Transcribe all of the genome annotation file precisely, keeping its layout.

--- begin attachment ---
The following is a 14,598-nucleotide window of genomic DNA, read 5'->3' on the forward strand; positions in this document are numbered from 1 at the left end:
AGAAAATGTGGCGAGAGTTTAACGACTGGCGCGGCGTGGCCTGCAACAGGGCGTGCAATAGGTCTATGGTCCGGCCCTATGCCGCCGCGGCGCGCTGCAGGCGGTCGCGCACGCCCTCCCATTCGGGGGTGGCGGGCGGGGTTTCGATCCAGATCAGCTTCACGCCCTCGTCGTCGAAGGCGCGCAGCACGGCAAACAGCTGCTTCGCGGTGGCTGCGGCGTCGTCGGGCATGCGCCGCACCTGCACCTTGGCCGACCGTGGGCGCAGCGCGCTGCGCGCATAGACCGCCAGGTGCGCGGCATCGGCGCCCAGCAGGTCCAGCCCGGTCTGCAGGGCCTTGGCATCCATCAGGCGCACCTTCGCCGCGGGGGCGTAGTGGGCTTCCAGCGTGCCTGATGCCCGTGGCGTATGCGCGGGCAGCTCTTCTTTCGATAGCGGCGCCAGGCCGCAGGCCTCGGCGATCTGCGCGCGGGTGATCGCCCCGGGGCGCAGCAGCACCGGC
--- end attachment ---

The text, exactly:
The following is a 14,598-nucleotide window of genomic DNA, read 5'->3' on the forward strand; positions in this document are numbered from 1 at the left end:
AGAAAATGTGGCGAGAGTTTAACGACTGGCGCGGCGTGGCCTGCAACAGGGCGTGCAATAGGTCTATGGTCCGGCCCTATGCCGCCGCGGCGCGCTGCAGGCGGTCGCGCACGCCCTCCCATTCGGGGGTGGCGGGCGGGGTTTCGATCCAGATCAGCTTCACGCCCTCGTCGTCGAAGGCGCGCAGCACGGCAAACAGCTGCTTCGCGGTGGCTGCGGCGTCGTCGGGCATGCGCCGCACCTGCACCTTGGCCGACCGTGGGCGCAGCGCGCTGCGCGCATAGACCGCCAGGTGCGCGGCATCGGCGCCCAGCAGGTCCAGCCCGGTCTGCAGGGCCTTGGCATCCATCAGGCGCACCTTCGCCGCGGGGGCGTAGTGGGCTTCCAGCGTGCCTGATGCCCGTGGCGTATGCGCGGGCAGCTCTTCTTTCGATAGCGGCGCCAGGCCGCAGGCCTCGGCGATCTGCGCGCGGGTGATCGCCCCGGGGCGCAGCAGCACCGGC